Guest Post – Should You Get a French Drain?

Despite its name, a French drain didn’t come from France. It’s a drainage system created by an American named Henry Flagg French. It’s mostly used for removing water from fields, but today, it’s much more common to use french drains to avert water from inside homes or yards.

In short, a French drain is used to avert water from areas where it’s not wanted to prevent problems such as water damage, structural damage, or mold growth.

How A French Drain Works

A French drain is a trench usually placed in your yard or basement to move water away or prevent it from entering your home. The entry point is generally placed at a higher point than the rest of your piping system.

The system works by moving down the water into an exit point far from your home and simply works based on gravity. It leads the water downhill and prevents any water from saturating the ground or area. Due to this, the exit point of a French drain needs to be low lying and far away from your home.

The most common places for the exit point to be installed are drainage ditches, streets, dry wells, storm drains, or low lying spots.

What A French Drain Can Do For You

French drains can help you solve a barrage of problems in your home. So, when can you tell if you need a French drain or not? Here are a few signs that a French drain might be the solution you need:

  • The presence of water in your home or basement
  • Water seeping into your crawl space
  • A yard or driveway filled with standing water
  • Your home has a retaining wall

The points above have one thing in common— pooling water in all the wrong places.

Standing water in your yard or home can cause a lot of problems. The most common issues are mold growth and water damage. These two problems can cost a lot of money to repair if left unchecked. In some cases, furniture or walls affected by water damage can never go back to their original state.

So, if you’re looking for a long-term solution to prevent water damage or mold growth that’s also cost-effective, then a French drain might be your answer.

Benefits And Drawbacks of French Drains

Although French drains are excellent for preventing standing water and possibly a fix to your water pooling problems, you should always consider the benefits and drawbacks of this drainage system.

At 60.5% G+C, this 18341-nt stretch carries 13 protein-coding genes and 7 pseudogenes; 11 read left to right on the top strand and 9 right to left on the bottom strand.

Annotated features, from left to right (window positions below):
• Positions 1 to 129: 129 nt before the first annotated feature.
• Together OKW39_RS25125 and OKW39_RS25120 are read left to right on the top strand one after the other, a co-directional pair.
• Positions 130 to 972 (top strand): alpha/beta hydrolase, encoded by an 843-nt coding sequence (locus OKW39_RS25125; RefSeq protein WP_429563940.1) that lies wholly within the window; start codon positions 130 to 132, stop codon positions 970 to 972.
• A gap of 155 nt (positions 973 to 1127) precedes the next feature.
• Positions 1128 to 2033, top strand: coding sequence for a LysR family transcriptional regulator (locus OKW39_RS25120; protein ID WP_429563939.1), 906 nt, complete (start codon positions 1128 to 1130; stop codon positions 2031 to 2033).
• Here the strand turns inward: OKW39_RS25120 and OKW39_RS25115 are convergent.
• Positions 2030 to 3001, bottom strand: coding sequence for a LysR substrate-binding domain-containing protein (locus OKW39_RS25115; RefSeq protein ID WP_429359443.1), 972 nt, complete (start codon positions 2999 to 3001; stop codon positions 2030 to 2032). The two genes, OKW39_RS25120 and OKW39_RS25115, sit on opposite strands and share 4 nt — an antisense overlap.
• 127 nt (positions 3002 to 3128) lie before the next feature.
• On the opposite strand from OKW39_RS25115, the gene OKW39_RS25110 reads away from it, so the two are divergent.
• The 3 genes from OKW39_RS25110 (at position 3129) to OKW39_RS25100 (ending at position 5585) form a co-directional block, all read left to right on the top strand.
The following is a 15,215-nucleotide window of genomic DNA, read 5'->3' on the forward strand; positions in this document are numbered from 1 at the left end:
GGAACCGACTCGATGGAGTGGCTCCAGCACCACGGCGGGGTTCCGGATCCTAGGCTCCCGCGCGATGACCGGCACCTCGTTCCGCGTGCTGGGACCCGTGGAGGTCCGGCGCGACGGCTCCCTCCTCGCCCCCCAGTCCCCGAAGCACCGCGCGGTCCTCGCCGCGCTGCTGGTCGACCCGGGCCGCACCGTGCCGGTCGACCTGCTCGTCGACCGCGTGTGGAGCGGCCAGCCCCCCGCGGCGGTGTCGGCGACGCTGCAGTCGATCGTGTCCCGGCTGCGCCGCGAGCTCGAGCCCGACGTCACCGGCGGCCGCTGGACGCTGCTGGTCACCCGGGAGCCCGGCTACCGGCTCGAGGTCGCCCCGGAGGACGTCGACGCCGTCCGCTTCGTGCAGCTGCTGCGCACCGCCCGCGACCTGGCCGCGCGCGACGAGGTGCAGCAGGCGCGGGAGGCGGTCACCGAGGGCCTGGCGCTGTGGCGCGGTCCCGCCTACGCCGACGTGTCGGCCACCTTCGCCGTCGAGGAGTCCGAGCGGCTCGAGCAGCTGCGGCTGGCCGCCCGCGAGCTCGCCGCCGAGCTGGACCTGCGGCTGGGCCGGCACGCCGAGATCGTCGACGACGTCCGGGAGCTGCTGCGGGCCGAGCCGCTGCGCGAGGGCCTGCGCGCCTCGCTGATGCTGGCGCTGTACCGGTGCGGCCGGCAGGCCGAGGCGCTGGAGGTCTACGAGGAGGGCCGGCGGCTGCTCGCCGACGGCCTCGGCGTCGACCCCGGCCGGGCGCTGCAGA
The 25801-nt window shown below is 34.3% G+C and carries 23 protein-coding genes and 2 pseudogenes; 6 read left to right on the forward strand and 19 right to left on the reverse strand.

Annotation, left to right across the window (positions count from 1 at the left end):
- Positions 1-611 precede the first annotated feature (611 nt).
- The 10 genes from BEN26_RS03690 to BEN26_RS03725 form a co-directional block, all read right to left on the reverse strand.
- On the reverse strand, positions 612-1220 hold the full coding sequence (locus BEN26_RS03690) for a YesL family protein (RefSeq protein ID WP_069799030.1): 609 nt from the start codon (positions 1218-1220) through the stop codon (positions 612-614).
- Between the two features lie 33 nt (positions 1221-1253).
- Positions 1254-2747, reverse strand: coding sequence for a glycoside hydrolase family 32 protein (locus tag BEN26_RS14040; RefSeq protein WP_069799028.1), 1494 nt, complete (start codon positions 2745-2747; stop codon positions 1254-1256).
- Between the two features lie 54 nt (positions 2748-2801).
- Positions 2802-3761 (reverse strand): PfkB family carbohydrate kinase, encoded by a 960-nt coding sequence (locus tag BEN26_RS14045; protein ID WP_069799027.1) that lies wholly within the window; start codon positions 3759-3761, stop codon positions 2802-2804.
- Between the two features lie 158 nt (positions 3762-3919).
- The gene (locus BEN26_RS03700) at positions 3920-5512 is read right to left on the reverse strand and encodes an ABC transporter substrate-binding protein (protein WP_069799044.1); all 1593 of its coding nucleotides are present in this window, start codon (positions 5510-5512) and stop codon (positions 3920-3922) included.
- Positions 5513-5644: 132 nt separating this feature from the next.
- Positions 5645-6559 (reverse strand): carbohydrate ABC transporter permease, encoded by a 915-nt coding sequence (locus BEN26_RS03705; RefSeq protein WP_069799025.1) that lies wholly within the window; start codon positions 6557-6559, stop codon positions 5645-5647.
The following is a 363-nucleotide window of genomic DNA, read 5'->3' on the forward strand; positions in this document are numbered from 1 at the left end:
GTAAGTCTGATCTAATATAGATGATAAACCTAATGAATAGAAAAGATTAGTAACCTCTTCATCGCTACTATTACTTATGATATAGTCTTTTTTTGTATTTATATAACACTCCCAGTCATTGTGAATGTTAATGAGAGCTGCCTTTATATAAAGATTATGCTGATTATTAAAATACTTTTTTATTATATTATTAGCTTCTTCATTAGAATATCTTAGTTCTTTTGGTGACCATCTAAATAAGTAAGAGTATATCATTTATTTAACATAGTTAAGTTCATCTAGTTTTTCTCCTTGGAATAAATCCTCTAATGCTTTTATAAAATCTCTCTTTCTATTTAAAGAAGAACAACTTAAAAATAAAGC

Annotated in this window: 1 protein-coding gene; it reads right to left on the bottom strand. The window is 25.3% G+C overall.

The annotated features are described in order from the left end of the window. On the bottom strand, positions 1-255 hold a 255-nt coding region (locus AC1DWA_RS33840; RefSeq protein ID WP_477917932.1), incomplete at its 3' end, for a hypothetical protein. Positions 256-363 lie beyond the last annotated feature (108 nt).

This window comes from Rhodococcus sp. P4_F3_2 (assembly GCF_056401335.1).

French drains carry a lot of advantages. First of all, they’re efficient in piping water away from your home. Second, installing a French drain won’t take you a lot of time. It usually takes a weekend or less. Third of all, they’re affordable. Installing a French drain can cost $500 or less if you install it yourself. Not to mention, you’ll be able to save your lawn or basement and save extra cash.

Despite their benefits, French drains also have their limitations. There’s a potential possibility of clogging if mud, stones, or other debris get into the drain. Fixing this can be costly and troublesome because it would require you to dig up the whole structure to flush out the debris.

The second limitation is that French drains are quite challenging to install. If you’re not an expert in this area, installing a French drain can be a difficult task. Also, if your yard is covered in tree roots and your pipes are buried, you might need a professional to help you.

The Takeaway

A French drain can be a simple solution to your water buildup troubles. It’ll help you eliminate unwanted water and protect your home in the long run from structural damage. It’ll also keep your home tidy and neat.

However, you should still consider both the benefits and drawbacks of installing a French drain. If you decide to install it, keep in mind that you should still observe and maintain the drain to prevent it from getting clogged. Simply spray water from your hose into the grate to get rid of debris stuck in the drain.

Author Bio

Diana R.

Diana R. is the business community manager at Basement Guides which is a perfect place for all basement-related problems and projects. She helps spread the word about useful and updated guides for anyone interested in basements and restoration.

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